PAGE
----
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The Doomsday Clock Would Like You To Be Concerned

Do you hear a faint, foreboding ticking off in the distance? Or is it just me?

Since 1947, the Bulletin of the Atomic Scientists has been setting and publishing the time on its metaphorical Doomsday Clock. The closer the clock is to midnight, the greater the perceived existential dangers are to the planet: nuclear disaster, climate change, a global pandemic, malevolent artificial intelligences and/or killer nanorobots. Of course, balancing the risks of nuclear winter versus dramatically rising oceans is an unavoidably arbitrary task. Indeed, the clock’s original designer explained that it debuted at 11:53 p.m. because “it looked good to my eye.”

But, undeterred, the Bulletin’s Science and Security Board, along with its Board of Sponsors and 15 Nobel laureates, moved the clock’s hand a scooch on Thursday — 30 seconds closer to midnight. It is now officially 11:58 p.m. according to the metaphorical timekeeper.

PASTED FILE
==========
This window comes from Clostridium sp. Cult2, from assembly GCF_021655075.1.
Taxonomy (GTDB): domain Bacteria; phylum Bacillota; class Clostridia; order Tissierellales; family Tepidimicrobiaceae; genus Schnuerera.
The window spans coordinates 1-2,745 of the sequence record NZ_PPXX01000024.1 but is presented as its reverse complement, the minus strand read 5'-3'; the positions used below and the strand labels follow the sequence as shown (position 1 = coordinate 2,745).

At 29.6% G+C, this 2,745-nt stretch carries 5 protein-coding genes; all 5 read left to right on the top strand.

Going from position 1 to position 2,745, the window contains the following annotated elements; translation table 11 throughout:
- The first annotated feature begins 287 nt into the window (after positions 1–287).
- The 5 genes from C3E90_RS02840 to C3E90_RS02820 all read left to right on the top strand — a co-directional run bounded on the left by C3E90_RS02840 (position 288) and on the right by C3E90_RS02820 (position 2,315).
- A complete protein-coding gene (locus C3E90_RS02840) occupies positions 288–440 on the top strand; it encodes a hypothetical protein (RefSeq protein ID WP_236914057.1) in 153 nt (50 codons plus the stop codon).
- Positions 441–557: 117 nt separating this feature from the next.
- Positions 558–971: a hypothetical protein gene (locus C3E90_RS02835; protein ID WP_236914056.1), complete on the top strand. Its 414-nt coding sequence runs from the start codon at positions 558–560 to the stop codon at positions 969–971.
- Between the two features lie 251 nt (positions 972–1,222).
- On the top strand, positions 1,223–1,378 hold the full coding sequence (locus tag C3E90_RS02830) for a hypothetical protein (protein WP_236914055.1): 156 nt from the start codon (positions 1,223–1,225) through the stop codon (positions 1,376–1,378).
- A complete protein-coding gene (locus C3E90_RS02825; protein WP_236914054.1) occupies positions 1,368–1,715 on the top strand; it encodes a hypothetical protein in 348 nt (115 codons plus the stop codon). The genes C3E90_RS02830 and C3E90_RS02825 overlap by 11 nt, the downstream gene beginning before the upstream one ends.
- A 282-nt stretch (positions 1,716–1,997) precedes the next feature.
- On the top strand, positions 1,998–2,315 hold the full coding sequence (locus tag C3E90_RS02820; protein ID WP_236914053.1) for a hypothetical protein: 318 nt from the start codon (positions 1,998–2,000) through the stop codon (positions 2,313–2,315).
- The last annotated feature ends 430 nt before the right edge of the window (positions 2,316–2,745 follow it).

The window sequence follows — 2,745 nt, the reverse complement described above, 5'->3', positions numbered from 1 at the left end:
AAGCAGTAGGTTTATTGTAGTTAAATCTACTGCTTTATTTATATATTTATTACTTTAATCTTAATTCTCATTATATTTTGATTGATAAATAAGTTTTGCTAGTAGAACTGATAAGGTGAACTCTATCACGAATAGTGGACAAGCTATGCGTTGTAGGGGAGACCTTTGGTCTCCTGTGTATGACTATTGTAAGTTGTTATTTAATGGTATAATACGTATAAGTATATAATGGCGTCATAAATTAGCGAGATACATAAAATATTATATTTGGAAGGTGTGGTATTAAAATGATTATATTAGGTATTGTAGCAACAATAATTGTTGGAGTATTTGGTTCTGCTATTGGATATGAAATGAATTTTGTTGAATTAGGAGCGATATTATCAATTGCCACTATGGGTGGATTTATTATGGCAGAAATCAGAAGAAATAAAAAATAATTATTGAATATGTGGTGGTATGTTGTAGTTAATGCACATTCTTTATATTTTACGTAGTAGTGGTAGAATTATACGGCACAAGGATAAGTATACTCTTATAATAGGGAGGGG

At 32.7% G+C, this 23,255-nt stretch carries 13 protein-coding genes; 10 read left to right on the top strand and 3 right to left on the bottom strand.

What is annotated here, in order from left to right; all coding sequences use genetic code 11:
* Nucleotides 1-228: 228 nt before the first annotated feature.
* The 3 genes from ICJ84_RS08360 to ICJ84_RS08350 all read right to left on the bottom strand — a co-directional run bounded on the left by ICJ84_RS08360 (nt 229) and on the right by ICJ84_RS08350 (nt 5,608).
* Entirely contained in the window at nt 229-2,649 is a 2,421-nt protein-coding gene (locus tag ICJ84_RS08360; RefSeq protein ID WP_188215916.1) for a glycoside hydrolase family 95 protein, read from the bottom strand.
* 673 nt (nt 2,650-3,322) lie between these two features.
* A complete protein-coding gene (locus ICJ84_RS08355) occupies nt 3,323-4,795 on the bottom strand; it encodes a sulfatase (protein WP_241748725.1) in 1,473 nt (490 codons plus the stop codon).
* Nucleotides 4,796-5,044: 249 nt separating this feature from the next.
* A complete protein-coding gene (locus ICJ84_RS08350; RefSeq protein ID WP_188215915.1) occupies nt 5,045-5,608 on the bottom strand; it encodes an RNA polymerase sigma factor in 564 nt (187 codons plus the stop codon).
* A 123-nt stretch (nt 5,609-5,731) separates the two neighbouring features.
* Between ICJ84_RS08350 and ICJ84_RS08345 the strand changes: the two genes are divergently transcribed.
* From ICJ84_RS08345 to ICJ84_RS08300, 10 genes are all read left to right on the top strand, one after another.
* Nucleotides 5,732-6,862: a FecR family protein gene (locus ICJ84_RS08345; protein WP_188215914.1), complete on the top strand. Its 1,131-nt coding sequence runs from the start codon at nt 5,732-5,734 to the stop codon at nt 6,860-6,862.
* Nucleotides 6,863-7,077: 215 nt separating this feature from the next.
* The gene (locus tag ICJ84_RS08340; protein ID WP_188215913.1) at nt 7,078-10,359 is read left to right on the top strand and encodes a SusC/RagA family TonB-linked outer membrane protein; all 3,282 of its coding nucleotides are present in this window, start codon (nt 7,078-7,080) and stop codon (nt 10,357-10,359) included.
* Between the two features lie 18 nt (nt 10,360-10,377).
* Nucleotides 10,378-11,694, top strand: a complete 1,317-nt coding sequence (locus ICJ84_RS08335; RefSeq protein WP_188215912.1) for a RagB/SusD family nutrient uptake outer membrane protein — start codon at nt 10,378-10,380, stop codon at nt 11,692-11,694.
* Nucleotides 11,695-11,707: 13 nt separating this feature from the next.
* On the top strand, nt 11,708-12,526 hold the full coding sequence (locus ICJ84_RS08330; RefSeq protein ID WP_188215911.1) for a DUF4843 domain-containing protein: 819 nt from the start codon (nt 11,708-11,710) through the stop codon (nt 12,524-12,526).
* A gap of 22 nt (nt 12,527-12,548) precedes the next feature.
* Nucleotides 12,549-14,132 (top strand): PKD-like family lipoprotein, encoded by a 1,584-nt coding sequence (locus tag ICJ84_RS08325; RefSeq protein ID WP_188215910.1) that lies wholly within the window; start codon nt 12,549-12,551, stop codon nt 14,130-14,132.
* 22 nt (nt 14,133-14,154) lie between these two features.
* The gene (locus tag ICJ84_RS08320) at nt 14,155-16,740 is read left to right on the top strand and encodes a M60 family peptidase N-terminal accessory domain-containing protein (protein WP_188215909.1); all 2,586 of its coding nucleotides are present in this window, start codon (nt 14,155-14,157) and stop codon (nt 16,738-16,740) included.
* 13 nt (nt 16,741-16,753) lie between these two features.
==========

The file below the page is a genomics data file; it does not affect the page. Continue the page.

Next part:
It’s the closest the clock has ever been to doomsday, though it’s been here before, in the 1950s, when the United States and the Soviet Union were both testing thermonuclear devices and destroying islands in the process.

The group explained its latest move mainly by citing President Trump’s handling of nuclear risks in North Korea and Iran. It also throws in worries about climate change for good measure. “Major nuclear actors are on the cusp of a new arms race, one that will be very expensive and will increase the likelihood of accidents and misperceptions,” the Bulletin’s CEO wrote in a statement.

As Keats would say, “O soft embalmer of the still midnight …

Oliver Roeder was a senior writer for FiveThirtyEight. He holds a Ph.D. in economics from the University of Texas at Austin, where he studied game theory and political competition.